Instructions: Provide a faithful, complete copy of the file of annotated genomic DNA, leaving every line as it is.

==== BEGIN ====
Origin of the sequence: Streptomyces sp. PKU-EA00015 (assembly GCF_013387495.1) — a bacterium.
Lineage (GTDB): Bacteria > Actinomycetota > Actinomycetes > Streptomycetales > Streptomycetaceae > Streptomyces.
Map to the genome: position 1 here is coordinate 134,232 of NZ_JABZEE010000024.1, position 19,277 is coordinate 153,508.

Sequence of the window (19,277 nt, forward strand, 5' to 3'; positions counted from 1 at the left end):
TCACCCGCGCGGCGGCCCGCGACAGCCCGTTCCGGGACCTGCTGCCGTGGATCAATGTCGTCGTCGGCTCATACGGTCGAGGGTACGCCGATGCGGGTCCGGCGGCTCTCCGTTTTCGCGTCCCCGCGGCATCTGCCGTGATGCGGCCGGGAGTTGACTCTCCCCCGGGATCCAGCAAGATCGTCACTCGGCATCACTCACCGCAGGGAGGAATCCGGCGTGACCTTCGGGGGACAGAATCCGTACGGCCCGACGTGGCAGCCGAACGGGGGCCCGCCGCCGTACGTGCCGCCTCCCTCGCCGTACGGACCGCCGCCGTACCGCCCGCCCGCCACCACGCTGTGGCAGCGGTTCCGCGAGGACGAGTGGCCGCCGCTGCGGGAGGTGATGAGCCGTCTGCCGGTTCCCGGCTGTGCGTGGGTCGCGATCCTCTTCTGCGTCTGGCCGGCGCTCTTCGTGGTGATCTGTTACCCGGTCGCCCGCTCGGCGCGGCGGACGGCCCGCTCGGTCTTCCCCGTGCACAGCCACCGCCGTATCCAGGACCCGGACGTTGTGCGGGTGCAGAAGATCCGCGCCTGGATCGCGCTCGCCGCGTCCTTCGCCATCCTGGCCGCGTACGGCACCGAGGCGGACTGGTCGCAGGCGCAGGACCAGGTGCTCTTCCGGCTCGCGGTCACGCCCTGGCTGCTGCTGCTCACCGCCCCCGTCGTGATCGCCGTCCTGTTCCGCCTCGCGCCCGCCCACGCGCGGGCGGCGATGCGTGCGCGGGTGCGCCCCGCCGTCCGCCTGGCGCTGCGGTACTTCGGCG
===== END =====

Origin of the sequence: Streptomyces sp. PKU-EA00015 (assembly GCF_013387495.1) — a bacterium.
Lineage (GTDB): Bacteria > Actinomycetota > Actinomycetes > Streptomycetales > Streptomycetaceae > Streptomyces.
Map to the genome: position 1 here is coordinate 134,232 of NZ_JABZEE010000024.1, position 19,277 is coordinate 153,508.

Sequence of the window (19,277 nt, forward strand, 5' to 3'; positions counted from 1 at the left end):
TCACCCGCGCGGCGGCCCGCGACAGCCCGTTCCGGGACCTGCTGCCGTGGATCAATGTCGTCGTCGGCTCATACGGTCGAGGGTACGCCGATGCGGGTCCGGCGGCTCTCCGTTTTCGCGTCCCCGCGGCATCTGCCGTGATGCGGCCGGGAGTTGACTCTCCCCCGGGATCCAGCAAGATCGTCACTCGGCATCACTCACCGCAGGGAGGAATCCGGCGTGACCTTCGGGGGACAGAATCCGTACGGCCCGACGTGGCAGCCGAACGGGGGCCCGCCGCCGTACGTGCCGCCTCCCTCGCCGTACGGACCGCCGCCGTACCGCCCGCCCGCCACCACGCTGTGGCAGCGGTTCCGCGAGGACGAGTGGCCGCCGCTGCGGGAGGTGATGAGCCGTCTGCCGGTTCCCGGCTGTGCGTGGGTCGCGATCCTCTTCTGCGTCTGGCCGGCGCTCTTCGTGGTGATCTGTTACCCGGTCGCCCGCTCGGCGCGGCGGACGGCCCGCTCGGTCTTCCCCGTGCACAGCCACCGCCGTATCCAGGACCCGGACGTTGTGCGGGTGCAGAAGATCCGCGCCTGGATCGCGCTCGCCGCGTCCTTCGCCATCCTGGCCGCGTACGGCACCGAGGCGGACTGGTCGCAGGCGCAGGACCAGGTGCTCTTCCGGCTCGCGGTCACGCCCTGGCTGCTGCTGCTCACCGCCCCCGTCGTGATCGCCGTCCTGTTCCGCCTCGCGCCCGCCCACGCGCGGGCGGCGATGCGTGCGCGGGTGCGCCCCGCCGTCCGCCTGGCGCTGCGGTACTTCGGCG